GPs looking to expand their financing base opt for this structure. In Switzerland, a start-up capital is not required of limited partnerships, but Chamber of Commerce registration is a must.

Limited Liability Company (LLC)

This type of legal entity is very common in Switzerland, also known as Gesellschaft mit beschränkter Haftung or GmbH for short. A GmbH is an incorporated company with one or more legal persons operating the business, but the company has a legal personality that is separate from those individual legal persons.

A Limited Liability Company proves to be the better option for many entrepreneurs and small businesses since it does not require a board of directors. It allows you to use an independent business name besides your family name. When the founders have access only to the limited amount for the capital invested in the business, an LLC is set up. The registration requires a minimum share capital of CHF 20,000, notary-signed founding documents and company bylaws. You will be required to pay value added tax (VAT) for income exceeding CHF 100,000, a corporate tax whose rates are set depending on the location and agreement with the tax departments, and capital share profits which are taxed at 35%. Unlike SP companies, a representative (with signing rights) has to live, have a work and residence permit in Switzerland.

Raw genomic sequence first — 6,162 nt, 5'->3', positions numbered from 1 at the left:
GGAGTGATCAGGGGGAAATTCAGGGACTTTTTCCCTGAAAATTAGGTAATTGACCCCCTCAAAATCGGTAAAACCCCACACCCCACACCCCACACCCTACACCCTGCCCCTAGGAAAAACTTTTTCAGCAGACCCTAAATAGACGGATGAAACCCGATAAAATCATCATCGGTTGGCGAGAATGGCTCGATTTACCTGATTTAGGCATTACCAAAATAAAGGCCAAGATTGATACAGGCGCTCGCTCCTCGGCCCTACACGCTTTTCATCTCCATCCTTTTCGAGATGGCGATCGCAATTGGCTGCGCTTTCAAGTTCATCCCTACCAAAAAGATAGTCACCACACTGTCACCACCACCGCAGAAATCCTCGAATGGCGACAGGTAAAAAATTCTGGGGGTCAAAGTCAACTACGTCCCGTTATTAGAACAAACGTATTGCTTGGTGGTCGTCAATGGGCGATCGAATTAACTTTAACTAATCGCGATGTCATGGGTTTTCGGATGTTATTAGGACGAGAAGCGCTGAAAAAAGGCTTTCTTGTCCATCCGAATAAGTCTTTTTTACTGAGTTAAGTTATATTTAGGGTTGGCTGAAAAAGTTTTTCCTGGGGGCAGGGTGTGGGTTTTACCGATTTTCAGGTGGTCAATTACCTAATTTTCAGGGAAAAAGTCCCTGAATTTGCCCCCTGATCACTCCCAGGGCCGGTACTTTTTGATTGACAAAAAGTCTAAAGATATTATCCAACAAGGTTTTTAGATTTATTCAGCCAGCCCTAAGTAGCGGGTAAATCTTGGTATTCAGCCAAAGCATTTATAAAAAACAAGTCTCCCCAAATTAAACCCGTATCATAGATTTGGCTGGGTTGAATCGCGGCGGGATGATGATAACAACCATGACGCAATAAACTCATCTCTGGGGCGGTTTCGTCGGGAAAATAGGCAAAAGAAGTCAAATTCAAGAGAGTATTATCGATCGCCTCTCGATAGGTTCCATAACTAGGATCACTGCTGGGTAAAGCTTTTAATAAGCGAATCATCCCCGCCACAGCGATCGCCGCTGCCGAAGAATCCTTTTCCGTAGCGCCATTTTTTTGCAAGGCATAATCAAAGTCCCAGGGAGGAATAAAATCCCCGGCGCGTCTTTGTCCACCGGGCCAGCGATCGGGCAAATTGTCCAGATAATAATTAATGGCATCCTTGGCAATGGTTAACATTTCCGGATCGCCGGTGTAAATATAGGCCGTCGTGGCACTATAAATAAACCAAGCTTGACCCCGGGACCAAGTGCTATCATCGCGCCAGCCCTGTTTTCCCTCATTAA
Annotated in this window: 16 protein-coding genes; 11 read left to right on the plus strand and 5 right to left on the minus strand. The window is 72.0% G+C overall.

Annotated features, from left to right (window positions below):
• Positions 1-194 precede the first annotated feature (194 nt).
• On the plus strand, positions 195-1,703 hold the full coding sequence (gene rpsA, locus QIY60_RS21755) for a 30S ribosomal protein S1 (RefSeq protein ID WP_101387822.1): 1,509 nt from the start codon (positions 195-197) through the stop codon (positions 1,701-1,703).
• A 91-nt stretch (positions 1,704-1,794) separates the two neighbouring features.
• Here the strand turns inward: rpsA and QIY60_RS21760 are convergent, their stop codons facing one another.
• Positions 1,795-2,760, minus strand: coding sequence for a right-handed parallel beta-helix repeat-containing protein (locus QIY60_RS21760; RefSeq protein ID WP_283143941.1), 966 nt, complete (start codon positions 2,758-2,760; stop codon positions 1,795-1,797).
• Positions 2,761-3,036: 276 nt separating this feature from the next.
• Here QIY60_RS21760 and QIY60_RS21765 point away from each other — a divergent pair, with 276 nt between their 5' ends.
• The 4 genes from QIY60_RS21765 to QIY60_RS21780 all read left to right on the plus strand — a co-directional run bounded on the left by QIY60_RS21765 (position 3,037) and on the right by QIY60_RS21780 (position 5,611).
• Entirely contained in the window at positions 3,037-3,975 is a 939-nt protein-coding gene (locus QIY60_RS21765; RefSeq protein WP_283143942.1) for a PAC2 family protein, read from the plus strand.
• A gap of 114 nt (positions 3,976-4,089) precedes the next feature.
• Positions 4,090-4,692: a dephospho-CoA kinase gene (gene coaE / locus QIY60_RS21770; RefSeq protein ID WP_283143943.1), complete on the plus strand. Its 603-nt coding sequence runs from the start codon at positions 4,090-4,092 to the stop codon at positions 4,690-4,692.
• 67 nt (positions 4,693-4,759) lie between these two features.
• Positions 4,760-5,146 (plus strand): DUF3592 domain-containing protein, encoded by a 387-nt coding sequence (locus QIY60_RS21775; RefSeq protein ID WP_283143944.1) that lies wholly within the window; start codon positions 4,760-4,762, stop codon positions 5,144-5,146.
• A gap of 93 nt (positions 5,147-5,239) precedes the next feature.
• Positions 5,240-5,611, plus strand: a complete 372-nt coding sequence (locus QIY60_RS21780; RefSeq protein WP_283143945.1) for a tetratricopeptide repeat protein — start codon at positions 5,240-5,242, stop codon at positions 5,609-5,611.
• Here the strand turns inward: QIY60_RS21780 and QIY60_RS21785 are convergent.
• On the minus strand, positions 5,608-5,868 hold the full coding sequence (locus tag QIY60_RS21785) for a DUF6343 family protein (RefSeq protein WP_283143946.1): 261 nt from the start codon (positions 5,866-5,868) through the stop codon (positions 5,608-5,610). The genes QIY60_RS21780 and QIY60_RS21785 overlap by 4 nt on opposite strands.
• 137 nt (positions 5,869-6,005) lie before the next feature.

Other features of LLCs:

  • LLCs can go into any form of business activity stipulated in the articles of association of the company.
  • LLCs must designate an executive director who resides in Switzerland. 
  • LLCs can have a single director represented by the shareholder of the company
  • The shareholders’ liability in LLCs is limited to the amount of shares they have contributed in the capital of the business.

Stock Corporation (SC)

In Switzerland, stock corporations are known as Aktiengesellschaft (AG). This kind of establishment is investor-oriented and requires substantial investment to run. You will need a minimum share capital of CHF 100,000 with 20% of the amount paid at incorporation. Notary-signed official founding documents and company bylaws are required for registration. You will need to pay VAT for income exceeding CHF 100,000, corporate tax, and capital share profits which are taxed with 35%. A director/shareholder must have a Swiss residence. This establishment is ideal for more risky undertakings and has minimum liability to the instigator. Turnaround time to set up a stock corporation in Switzerland would be two to three weeks.

An advantage of registering a stock corporation as a holding company in Switzerland is the various tax cuts implemented by both the cantonal and federal governments. With this corporate legal structure, you may also register a Swiss office and set up a domiciliary firm where you manage and control your business from another country.

What documentation do you need to register a company in Switzerland?

What documentation do you need to register a company in Switzerland?